Upstate New York nonprofit hospitals still facing issues after LockBit ransomware attack
Two major hospitals serving thousands in upstate New York are struggling to recover from cyberattacks that were announced last week.
The two facilities, Carthage Area Hospital and Claxton-Hepburn Medical Center, serve an area with more than 200,000 people in Jefferson, Lewis and St. Lawrence Counties.
For two weeks, the hospitals have been dealing with a cybersecurity incident that forced them to divert ambulances to other local hospitals and reschedule most appointments.
Local news outlets reported that the FBI, the New York State Department of Health and the Division of Homeland Security and Emergency Services are involved in the hospitals’ recovery effort. Phone systems were restored on September 2 but several other services are still unavailable.
Carthage Area Hospital is a 25-bed facility serving both civilian and military personnel while Claxton-Hepburn Medical Center is a 127-bed community hospital and regional referral center with several specialized arms for children and mental health.
The hospitals have not responded to requests for comment about the situation but published a statement September 6 on their Facebook pages confirming that they would continue canceling all appointments except those related to dialysis, cancer treatment and wound care.
“All patients with appointments that need to be rescheduled will be contacted. Any patient with urgent health concerns should still call their healthcare provider. Patients with emergency conditions should go to their nearest emergency department,” they said.
“We continue to take every step necessary to protect privacy and security and maintain as many of our services as possible. We appreciate your patience and understanding.”
On Wednesday, Claxton-Hepburn Medical Center said it would continue canceling outpatient appointments through this week at health centers and physician offices.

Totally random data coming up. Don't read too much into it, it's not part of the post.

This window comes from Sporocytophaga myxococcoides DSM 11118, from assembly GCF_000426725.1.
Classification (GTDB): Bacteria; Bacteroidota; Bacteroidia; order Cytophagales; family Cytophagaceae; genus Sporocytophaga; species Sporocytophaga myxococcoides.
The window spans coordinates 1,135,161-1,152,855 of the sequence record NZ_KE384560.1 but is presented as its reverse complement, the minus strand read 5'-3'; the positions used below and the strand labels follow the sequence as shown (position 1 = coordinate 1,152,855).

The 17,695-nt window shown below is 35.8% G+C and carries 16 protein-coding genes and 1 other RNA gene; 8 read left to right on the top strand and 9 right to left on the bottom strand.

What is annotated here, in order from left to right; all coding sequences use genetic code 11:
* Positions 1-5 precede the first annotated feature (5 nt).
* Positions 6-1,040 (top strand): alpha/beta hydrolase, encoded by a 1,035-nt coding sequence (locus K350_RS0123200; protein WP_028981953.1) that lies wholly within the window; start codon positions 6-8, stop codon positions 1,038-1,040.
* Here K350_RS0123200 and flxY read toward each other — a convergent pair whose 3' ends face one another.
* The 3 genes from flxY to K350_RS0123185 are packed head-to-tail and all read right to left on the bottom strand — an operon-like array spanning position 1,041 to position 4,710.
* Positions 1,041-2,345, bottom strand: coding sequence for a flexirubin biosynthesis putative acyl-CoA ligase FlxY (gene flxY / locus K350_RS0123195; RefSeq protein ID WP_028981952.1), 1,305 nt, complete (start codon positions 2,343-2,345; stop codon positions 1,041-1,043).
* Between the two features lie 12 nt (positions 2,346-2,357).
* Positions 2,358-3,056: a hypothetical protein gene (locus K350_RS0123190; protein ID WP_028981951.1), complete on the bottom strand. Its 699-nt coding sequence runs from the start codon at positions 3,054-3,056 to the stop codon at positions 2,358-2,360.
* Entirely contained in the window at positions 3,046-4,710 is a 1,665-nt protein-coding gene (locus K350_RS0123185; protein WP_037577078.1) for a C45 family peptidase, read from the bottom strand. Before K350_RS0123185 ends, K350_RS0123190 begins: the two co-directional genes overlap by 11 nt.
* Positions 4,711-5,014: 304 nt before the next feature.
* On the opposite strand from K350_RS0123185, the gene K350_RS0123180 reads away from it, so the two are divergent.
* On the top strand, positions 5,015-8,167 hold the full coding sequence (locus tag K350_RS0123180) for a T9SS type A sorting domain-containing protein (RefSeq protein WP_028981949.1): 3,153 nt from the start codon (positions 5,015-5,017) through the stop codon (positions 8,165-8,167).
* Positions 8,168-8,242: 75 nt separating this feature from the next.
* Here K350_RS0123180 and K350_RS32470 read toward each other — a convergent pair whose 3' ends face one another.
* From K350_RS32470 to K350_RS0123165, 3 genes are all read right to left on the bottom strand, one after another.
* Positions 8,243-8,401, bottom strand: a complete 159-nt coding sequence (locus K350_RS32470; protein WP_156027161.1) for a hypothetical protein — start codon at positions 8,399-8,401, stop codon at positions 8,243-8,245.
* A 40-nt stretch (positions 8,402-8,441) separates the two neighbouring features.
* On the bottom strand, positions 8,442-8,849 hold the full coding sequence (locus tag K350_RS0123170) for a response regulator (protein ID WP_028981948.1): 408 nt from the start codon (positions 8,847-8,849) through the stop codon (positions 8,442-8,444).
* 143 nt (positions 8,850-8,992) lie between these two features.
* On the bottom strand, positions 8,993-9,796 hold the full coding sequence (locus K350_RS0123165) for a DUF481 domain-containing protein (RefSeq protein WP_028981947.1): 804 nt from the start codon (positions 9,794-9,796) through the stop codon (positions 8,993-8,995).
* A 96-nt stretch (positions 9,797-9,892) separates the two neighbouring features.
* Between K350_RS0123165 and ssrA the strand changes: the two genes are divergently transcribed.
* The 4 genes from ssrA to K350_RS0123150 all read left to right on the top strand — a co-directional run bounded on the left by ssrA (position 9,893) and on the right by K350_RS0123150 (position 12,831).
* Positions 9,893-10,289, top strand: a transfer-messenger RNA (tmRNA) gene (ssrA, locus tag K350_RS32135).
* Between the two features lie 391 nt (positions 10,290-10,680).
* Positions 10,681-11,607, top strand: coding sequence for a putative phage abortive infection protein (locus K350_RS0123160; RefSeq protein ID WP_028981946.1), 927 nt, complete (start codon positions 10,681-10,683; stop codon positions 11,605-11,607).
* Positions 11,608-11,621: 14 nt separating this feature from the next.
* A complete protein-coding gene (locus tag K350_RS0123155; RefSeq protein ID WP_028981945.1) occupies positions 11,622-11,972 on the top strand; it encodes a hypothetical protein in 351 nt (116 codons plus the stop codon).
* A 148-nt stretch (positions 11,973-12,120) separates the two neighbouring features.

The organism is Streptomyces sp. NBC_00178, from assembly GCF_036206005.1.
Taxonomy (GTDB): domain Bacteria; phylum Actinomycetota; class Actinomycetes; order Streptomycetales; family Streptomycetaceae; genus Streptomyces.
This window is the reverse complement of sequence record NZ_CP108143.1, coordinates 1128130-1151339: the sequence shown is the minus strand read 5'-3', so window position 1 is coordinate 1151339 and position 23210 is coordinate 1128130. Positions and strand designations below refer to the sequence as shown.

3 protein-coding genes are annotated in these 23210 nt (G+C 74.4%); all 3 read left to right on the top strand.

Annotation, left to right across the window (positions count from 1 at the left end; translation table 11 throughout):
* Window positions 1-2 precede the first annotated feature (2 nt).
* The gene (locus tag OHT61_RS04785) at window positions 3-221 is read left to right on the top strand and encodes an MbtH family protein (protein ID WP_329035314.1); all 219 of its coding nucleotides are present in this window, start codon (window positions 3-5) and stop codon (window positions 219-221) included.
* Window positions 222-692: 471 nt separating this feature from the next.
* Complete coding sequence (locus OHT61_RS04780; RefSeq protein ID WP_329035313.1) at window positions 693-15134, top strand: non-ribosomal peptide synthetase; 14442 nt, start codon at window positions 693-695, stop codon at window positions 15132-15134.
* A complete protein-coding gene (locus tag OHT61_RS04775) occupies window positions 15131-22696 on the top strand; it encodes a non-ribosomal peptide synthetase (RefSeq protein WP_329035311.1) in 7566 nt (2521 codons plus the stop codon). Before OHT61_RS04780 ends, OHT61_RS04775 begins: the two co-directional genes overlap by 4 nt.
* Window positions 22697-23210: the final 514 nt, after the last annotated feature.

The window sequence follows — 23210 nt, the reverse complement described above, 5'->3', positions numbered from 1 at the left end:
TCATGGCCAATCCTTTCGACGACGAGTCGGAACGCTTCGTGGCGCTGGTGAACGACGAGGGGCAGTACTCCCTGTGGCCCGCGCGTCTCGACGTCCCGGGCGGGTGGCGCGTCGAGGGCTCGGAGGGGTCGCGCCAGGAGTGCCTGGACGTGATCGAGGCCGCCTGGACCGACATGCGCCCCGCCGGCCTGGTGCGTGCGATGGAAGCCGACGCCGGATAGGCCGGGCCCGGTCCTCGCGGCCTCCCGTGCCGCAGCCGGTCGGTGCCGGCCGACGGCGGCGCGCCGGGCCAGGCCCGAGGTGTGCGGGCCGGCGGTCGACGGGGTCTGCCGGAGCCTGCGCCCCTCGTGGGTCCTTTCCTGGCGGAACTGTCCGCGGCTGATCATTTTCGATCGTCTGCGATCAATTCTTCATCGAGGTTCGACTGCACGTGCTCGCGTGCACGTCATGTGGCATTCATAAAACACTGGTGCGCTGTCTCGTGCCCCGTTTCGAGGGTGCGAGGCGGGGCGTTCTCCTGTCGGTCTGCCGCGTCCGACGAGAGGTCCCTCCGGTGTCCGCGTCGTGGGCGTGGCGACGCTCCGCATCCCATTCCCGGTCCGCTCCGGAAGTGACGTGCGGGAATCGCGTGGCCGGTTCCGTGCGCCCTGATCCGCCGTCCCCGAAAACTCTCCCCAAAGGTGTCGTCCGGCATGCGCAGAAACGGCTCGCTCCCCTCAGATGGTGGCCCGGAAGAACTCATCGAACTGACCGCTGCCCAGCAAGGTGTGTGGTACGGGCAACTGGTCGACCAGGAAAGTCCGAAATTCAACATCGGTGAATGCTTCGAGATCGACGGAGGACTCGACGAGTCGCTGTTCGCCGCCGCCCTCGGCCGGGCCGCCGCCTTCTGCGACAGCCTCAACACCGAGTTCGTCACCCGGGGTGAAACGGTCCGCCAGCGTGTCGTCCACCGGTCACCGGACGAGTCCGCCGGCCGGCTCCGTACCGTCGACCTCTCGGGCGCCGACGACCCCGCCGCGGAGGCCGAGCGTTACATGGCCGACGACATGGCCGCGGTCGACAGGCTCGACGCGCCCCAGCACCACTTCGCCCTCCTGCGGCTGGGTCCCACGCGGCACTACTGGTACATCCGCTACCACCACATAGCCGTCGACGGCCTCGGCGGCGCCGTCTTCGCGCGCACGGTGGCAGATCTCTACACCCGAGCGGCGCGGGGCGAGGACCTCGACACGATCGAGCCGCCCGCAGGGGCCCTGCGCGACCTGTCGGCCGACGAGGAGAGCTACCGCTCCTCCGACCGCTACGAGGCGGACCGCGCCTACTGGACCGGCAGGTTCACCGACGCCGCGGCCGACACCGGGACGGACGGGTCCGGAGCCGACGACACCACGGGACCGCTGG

“Please note that we are still experiencing intermittent connectivity issues at times. If you have a medical emergency, please call 911 or proceed to the nearest emergency room,” they said.
On Thursday, the LockBit ransomware gang added the hospitals to its leak site, threatening to publish data stolen from the nonprofits if a ransom is not paid by September 19.
Despite the gang’s tenuous rules banning affiliates and members from attacking hospitals, LockBit actors have repeatedly gone after healthcare institutions across the world.
The gang caused outrage when it attacked Toronto’s Hospital for Sick Children days before Christmas. Three weeks before that attack, the group was accused of attacking the Hospital Centre of Versailles in France.
In August 2022, LockBit proudly took credit for a crippling attack on Center Hospital Sud Francilien in Corbeil-Essonnes. The attack knocked out the hospital’s “business software, storage systems (in particular medical imaging) and the information system relating to patient admissions.”
One month ago, the gang also announced an attack on a subsidiary of healthcare technology giant Siemens Healthineers, which focuses on radiation oncology treatments.
Ransomware attacks on healthcare facilities have become a major concern for cybersecurity officials in the U.S.
Several officials at the Cybersecurity and Infrastructure Security Agency said during the Black Hat and DefCon security conferences that attacks causing ambulance diversions were particularly alarming considering how vital any extra second or minute can be to surviving certain health scares like strokes and heart attacks.
Jonathan Greig is a Breaking News Reporter at Recorded Future News. Jonathan has worked across the globe as a journalist since 2014. Before moving back to New York City, he worked for news outlets in South Africa, Jordan and Cambodia. He previously covered cybersecurity at ZDNet and TechRepublic.